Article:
The Only Universal Is There Are No Universals…

I read an interesting post the other day at Grown In My Heart. A birth mother, Liz, wrote about her experience of reunion with her children and the issues that arose because of their adoptive parents’ refusal to allow her to be part of their life.

I will openly admit that my first reaction was not that positive. It seemed that Liz was blaming the parents (and only them) for the situation. I (wrongly, it turns out) assumed this was another in a long line of stories about adoptive parents as “people who adopt are evil and corrupt and ignorant and wrong about everything.” Like a few of the commenters, I felt I needed more information before I completely demonized Ray and Shirley.

For those who took the time to read all the comments, Liz did give a bit more explanation that, at least to me, seem to justify her representations. Though the adoptive parents may have reasons for their actions, I can completely understand the basis of the claims Liz makes. I don’t think they are demons, but they definitely are not the most open and welcoming people I’ve ever met (recognizing I’ve never met them).

Liz is not just “another one of those bitter and angry birth mothers” (and yes I am intentionally using that phrase to make a point. And no, I am not actually calling anyone that).

Not everyone needed or waited for more information though. As is so often the case with discussion of adoption, the hate poured forth from all sides. Adoptees blamed the adoptive parents (and sometimes the birth parents). The adoptive parents blamed the birth parents (and, occasionally, the adoptees). The birth parents blamed the adoptive parents (and the adoptees). In some cases, the people in the various groups blamed members of their own groups.

I must say I totally get that there are a whole lot of people out there in the world who had extremely negative experiences with adoption. They were treated poorly, manipulated, ignored, debased — you name it. They are, rightfully, very much against adoption of any sort. They also lash out with their anger at people they do not know who represent the categories of people they feel hurt by — whether birth parents, adoptive parents, adoptees, legal or governmental representatives, or anyone else.

Similarly, adoptive parents lash out in a need to counter attacks, defend positions, stake their claim to legitimacy, you name it. Unfortunately, all sides find it all too easy to strike out at each other — sometimes without actually being attacked in the first place.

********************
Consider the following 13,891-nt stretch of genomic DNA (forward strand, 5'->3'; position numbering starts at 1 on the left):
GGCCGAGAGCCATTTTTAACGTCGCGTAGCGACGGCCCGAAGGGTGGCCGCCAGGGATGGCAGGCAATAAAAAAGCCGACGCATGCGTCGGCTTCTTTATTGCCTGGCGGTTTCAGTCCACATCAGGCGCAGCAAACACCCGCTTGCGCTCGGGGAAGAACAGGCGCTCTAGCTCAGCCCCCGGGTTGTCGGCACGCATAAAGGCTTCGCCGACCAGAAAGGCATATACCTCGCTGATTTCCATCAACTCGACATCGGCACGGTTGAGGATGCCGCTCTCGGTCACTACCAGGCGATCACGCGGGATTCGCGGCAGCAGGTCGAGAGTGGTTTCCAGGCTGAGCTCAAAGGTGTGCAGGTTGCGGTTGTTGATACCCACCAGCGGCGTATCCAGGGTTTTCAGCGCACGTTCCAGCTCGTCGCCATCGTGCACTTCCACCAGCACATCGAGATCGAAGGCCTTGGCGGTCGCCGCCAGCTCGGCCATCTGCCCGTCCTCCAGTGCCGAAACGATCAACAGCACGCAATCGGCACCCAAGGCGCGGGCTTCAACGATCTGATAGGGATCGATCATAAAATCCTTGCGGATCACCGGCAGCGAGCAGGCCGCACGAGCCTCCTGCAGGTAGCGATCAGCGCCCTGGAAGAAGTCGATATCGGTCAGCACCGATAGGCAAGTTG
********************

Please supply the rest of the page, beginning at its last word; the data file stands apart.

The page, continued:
I also get that adoption is a thoroughly messed up process that reinforces existing societal structures, privileges the privileged, and has not a small amount of corruption. There is a whole lot of work that needs to be done and a lot of questions that need, and deserve to be, asked.

The reality is adoption hurts a lot of people. And it helps a lot of people. And it is completely neutral to lots of people. That’s because we are all people not automatons. And there are a whole lot of people in this world. That means there are a whole helluva lot of different lives and experiences. And that means nothing is always the same for everyone.

So, we can yell and insult and hate all we want. But as long as we are doing that, nothing will change. We will keep fighting each other. We will keep propagating hate and anger and resentment. We will keep not talking to each other and not listening to other ideas. This will make it much easier for us all to know we are completely right about exactly what we feel right now.

Or we can decide to actually learn.

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2 Comments

Filed under adoption, parenting, ponderments

2 responses to “The Only Universal Is There Are No Universals…

  1. As a mother of 2 adopted children, now adults, there is a lot of misinformation and/or no information, about the additional layer or layers of information and emotions adoptive parents and kids must deal, and the pain related to birth moms and dads. We have to do a different dance in order to achieve our potential best relationships. The stories you are told as an adoptive parents and then relate to your kids are often not the real truth, but fantasies extended by third parties. Or maybe members of the adoption triad embellish facts facts to make truths that fill in gaps. And, sometimes, bio parents cannot face the truths of their lives because they are too painful. It is not always easy to be a part of this special group, who, most often, try their best, but in our case, we are glad we came to the dance and figured out the moves. We cannot imagine our lives without the children who became ours, regardless of the stories, regardless of the facts. We love them and they love us. Parenting is never a slam-dunk, and it happens in different ways. We’re just grateful we found each other.

    • Such eloquent and interesting thoughts, Cindy. They happen to coincide with some of what I am writing in my dissertation, particularly the stories some parents who have adopted from China tell their children with regard to their birth parents (birth mothers, really. Birth fathers are almost completely absent in the discussion) and the reasons for the child’s abandonment that made them available for adoption. A particularly meaningful quote, I’ve found, comes from Alessandro Portelli, an oral historian who has done a great deal of research in how memory of significant events change and adapt to include things that are not part of the “facts” of an event, but serve a very powerful purpose. He says, “…stories often emphasize, not how history went, but how it could, or should have gone, focusing on possibility rather than actuality.”

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